Range of massage places in Chiang Mai

For the sake of your convenience, I'll categorize the various businesses offering massage into 3 groups from high-end to low-end. This will give you some framework to choose from, although frankly speaking there are no hard criteria to divide massage places into more than two categories (i.e. the high-end spas and all the rest). The level of facilities, services and quality simply overlap too much.
The only sound criteria you could use to divide places in categories are actually price, luxury and menu.

A. HIGH-END SPAS

These offer relatively expensive treatments ( >THB 800/hour) in a luxury environment and have a wide menu with more than just Thai and oil massage. Expect beautiful rooms, a nice garden or nice surroundings, soft music at the background. Meant for a total relaxation experience for part of the day.

Examples: Oasis Spa, Cheeva Spa, Lanna Come Spa, Dusita Spa and all the in-house spas in 5-star hotels.

B. MID-RANGE PLACES

These are often chain massage stores, with several branches all over town and with certain minimum standards and a system in place. Menu offers a range of Thai, oil and herbal massage or so (about THB 350 - THB 800/hour)

Examples: Lila Massage and Fah Lanna Spa

C. BASIC PLACES

Basic and simple massage shops with cheap massages (THB 100-300 / hour)

Some bloggers use factors such as a shared room versus a private room as a criteria to distinguish between high-end and mid-range, but really there are many overlaps: even low-end places often have so-called VIP rooms.

Other tips for taking a massage in Thailand

In some massage shops, they use very inferior oil that keeps sticking to your skin and doesn’t rinse off even after taking 2 showers. If you’re into oil massages, bring a small bottle of simple baby oil if you don’t like the oil used by the shop.
In the same way, if you’re very concerned about hygiene, bring a towel of your own so you know you’re laying down on a fresh one. Most places are hygienic but in the lower end range you may have your doubts and then it’s nice to stay clean.

The cheaper places in town usually have shared massage rooms, which are normally quiet enough and for Thai massage you keep clothes on (often loose clothes provided by the shop), in other cases there are curtain rooms so curtains to separate your space from someone else. A private room is often called a VIP room although it may not be so VIP after all.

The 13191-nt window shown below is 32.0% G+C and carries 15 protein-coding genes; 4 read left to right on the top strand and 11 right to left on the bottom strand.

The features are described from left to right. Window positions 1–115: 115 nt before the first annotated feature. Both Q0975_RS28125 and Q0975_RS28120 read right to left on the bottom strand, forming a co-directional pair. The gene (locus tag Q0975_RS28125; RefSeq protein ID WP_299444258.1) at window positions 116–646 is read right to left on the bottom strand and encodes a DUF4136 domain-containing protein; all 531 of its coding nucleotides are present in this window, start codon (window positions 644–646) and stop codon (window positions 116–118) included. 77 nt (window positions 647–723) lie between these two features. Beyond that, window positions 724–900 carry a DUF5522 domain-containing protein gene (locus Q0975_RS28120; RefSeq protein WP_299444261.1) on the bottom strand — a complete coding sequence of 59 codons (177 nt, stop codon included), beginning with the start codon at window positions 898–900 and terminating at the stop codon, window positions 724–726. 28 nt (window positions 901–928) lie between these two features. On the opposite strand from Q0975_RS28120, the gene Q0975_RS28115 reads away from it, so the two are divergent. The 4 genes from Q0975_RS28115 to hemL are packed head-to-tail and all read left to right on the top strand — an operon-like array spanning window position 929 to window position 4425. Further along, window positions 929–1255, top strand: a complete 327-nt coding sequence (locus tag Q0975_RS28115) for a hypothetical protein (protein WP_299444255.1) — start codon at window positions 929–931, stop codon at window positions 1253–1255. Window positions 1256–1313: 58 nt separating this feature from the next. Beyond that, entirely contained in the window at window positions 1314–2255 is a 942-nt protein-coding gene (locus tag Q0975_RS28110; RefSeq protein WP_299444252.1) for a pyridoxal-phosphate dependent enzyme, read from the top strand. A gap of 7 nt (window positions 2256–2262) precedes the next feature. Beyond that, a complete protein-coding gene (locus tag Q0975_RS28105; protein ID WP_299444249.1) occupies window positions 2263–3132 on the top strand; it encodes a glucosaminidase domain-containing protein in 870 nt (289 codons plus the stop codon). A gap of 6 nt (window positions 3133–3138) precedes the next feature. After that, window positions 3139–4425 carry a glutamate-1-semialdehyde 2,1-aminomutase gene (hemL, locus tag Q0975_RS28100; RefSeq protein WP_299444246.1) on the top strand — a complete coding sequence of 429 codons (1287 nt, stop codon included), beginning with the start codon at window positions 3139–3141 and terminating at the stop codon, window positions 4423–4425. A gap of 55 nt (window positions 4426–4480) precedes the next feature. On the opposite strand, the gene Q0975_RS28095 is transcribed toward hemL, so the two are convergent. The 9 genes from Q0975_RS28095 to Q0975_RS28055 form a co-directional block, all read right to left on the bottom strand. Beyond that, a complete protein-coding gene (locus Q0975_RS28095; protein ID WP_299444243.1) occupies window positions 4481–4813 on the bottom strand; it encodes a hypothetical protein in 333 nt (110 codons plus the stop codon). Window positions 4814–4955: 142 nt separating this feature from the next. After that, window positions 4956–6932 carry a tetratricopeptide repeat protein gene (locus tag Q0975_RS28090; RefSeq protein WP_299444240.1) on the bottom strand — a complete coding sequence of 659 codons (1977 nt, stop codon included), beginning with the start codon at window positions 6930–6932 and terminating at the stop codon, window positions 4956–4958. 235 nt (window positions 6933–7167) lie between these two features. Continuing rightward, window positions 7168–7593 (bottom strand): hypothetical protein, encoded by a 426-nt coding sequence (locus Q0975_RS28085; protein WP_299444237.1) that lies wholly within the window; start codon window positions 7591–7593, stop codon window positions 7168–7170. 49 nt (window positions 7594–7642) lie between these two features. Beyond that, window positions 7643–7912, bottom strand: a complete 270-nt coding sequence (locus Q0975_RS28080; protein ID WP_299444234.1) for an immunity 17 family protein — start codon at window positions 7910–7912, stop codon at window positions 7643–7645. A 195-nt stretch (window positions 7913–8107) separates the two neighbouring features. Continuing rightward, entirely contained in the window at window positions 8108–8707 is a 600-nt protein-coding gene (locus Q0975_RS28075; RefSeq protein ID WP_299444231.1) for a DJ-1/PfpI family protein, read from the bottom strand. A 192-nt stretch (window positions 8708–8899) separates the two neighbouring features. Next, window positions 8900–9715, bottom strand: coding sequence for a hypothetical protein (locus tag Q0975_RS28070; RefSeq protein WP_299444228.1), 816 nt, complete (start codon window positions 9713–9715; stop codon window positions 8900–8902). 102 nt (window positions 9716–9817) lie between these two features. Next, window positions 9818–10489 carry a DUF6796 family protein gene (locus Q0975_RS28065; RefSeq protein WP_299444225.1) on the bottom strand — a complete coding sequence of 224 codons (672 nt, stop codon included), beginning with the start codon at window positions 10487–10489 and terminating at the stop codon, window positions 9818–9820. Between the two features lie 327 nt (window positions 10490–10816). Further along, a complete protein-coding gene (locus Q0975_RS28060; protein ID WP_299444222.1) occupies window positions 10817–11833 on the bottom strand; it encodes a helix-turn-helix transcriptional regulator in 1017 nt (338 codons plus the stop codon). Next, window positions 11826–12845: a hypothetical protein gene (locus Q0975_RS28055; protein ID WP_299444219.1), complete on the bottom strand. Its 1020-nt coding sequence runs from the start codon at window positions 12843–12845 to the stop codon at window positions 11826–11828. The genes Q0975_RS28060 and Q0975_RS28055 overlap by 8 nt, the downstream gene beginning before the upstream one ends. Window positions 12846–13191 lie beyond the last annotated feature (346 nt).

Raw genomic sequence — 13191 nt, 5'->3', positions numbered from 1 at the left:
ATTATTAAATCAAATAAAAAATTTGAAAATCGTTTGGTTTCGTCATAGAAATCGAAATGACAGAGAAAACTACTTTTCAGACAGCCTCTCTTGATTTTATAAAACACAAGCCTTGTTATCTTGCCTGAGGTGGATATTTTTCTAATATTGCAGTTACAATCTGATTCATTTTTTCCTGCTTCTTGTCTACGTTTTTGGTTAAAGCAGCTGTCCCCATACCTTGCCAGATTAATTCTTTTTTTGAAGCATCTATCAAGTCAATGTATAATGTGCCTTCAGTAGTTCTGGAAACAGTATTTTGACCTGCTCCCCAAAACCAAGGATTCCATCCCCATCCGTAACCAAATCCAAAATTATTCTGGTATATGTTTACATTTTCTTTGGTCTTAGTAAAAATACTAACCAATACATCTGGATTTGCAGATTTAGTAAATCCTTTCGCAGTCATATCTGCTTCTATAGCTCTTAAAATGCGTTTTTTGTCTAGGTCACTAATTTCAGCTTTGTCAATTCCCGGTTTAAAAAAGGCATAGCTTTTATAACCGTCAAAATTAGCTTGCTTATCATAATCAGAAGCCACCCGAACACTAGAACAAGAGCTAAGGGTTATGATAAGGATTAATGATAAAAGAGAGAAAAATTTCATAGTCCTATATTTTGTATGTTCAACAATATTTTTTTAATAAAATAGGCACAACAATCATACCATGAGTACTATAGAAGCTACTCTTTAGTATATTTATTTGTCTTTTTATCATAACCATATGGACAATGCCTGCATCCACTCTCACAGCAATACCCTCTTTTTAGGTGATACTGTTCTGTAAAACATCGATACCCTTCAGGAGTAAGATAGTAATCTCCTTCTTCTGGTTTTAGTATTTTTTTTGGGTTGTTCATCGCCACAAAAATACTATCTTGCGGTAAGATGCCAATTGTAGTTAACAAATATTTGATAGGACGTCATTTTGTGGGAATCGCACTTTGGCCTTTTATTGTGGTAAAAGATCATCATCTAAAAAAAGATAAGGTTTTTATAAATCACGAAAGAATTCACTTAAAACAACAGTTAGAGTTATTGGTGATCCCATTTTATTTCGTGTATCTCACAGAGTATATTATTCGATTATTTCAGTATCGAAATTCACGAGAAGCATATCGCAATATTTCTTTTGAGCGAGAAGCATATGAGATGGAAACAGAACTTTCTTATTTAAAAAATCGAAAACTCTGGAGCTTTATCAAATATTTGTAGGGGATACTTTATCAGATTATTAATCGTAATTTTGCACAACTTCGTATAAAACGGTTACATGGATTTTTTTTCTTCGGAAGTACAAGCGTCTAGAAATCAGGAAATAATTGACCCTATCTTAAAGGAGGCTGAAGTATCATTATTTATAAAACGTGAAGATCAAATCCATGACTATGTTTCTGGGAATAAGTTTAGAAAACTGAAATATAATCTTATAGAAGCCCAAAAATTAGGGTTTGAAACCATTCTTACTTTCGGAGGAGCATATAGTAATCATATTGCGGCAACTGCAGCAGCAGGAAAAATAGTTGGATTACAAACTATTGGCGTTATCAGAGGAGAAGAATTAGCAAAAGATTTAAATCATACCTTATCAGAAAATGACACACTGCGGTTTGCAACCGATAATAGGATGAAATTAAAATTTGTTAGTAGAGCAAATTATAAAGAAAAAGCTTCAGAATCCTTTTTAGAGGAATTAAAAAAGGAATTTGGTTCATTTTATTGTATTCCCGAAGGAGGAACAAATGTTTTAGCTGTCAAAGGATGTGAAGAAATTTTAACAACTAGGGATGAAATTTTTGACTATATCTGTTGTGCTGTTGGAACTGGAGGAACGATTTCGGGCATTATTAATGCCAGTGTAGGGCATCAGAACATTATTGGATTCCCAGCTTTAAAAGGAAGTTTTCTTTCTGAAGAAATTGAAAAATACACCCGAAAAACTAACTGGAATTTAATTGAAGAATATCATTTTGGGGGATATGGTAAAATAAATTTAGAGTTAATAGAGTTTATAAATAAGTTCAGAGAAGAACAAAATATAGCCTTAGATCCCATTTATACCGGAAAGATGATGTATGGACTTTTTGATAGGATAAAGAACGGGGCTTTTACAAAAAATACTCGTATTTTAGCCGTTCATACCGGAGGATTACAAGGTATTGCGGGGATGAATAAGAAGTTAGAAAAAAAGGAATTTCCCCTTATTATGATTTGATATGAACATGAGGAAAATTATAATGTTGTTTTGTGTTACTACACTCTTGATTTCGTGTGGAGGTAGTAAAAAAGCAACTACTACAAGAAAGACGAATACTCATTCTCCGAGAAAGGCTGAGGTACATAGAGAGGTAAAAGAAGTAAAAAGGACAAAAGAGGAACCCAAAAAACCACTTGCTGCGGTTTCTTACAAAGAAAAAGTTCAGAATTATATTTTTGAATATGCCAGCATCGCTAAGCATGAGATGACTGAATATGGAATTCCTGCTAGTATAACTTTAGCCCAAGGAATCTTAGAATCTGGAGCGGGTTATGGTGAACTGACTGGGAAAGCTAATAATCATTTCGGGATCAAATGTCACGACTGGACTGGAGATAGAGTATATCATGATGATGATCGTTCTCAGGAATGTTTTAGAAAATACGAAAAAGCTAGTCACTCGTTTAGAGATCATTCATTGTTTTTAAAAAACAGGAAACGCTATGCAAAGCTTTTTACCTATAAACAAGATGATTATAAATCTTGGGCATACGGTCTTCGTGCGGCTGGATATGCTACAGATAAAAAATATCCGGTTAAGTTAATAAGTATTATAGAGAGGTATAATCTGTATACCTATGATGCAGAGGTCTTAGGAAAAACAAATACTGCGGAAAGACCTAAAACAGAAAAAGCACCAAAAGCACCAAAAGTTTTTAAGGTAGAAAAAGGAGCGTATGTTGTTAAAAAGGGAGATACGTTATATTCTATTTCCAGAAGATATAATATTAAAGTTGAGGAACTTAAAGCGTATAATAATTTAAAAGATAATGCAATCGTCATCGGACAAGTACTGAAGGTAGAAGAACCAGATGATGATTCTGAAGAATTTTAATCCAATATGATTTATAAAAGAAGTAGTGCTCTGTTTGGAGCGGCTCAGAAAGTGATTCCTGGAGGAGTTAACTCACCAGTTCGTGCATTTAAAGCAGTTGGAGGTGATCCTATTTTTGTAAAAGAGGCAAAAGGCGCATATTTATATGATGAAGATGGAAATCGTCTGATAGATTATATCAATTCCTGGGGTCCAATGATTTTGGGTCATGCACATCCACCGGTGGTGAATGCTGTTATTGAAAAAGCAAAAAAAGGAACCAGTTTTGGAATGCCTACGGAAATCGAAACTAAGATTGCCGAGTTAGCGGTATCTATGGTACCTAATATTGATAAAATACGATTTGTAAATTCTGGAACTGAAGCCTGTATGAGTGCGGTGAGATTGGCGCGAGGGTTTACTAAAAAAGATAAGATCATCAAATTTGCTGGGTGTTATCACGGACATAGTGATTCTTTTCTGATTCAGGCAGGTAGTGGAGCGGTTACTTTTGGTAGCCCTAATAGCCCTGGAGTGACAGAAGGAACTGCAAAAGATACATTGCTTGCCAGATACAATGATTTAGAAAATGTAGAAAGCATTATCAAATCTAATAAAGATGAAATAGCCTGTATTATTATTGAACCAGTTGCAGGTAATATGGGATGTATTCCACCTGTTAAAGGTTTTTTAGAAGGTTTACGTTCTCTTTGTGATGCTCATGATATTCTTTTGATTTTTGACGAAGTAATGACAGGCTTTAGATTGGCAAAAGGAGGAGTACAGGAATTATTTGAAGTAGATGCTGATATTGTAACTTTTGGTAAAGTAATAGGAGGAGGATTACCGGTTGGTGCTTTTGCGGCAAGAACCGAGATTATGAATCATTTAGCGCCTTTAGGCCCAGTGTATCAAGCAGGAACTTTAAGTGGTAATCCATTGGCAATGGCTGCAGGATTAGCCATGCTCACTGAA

As for the time of the day, most people seem to prefer taking a massage in the afternoon or evening, so if you want to have more peace for yourself, mornings are a good choice or else just around dinner time (6-8pm).

How much to tip if another question often asked by visitors. Well, it all depends on you, but if the massage was good (enough) 50-100 baht is quite common.

Best massages in Chiang Mai

Here’s my list of favourites and why.

Top 1. Shivaga Komarpaj

If you want to walk in and have a proper Thai massage, this is one of the best places to go to. This massage business is associated with Old Medical Hospital Thai massage school so all practitioners have proper training and a minimum quality level is guaranteed. Prices are very cheap, the room is mainly a shared room but there are private rooms. In addition, there is a herbal steam sauna which is a fantastic combination with especially Thai massage and there are great promotional offers for sauna + massage at early times of the day.

Top 2. IDI Thai Massage School

IDI (stands for Intellectual Development Institute) is again a massage school that has walk-in facilities for taking a massage. It’s another modest but good massage business which is associated with a massage school, which guarantees that the quality of massage you get is of a certain minimum standard. There are some great massage therapists here who can really give you a therapeutic massage. Very reasonable prices but nothing fancy.

Top 3. Thai massage Conservation Club

There are several massage-by-the-blind shops in Chiang Mai and I can’t say which one is better, but this place used to be one of my favourites as it’s located in the Old Town and it has a few good practioners.
Some practitioners are quite good because they feel and see with their hands, although their ability to adjust and focus on a certain treatment is somewhat limited, like almost anywhere in Thailand.
Nevertheless, it’s a pleasure and gives me a good feeling that these people can earn their living in this way.

Massage by the blind in Chiang Mai

Top 4. Thai massage in a temple

Temples in Thailand are more than just houses of worship: they also perform important social functions and sometimes are even used for businesses, commerce and parties. In most bigger temples, you can find some Thai massage, which is not done by the monks but by massage practitioners and some of them can be quite good.

Top 5. Relaxation Massage & Spa Promenada

A surprisingly good and nice massage in a location you wouldn't expect: Promenada shopping mall way out of the old centre. Enjoy a massage here when you've taken your queue number at Immigration for a visa extension or so and you know it'll still take a few hours.

About me

I’ve been living in Chiang Mai for nearly 10 years and I’ve tried tens of massage places in town. This article is meant to sketch more about the background of Thai massage in Chiang Mai and to give you a better picture than you can get from what one-time visitors (on for example Tripadvisor) and short-term travel bloggers (such as Justine Wharton) write about massages in Chiang Mai.
If you have any questions regarding massage, just drop them below as a comment, I'm happy to help.

Vincent L.

Leave a comment

Your email will not be displayed on this website, but we can answer you if needed.

Giva Posted on October 17, 2016 at 20:50:19
I'I be in Chiang Mai In november, 5 and I'I like to do short course thai massage between 07-11/11/2016.
I'l want to know about: 1) price 30 hs course; 2)Didatic material;3) Teacher; 4) Accommodation etcc
I hope your answer!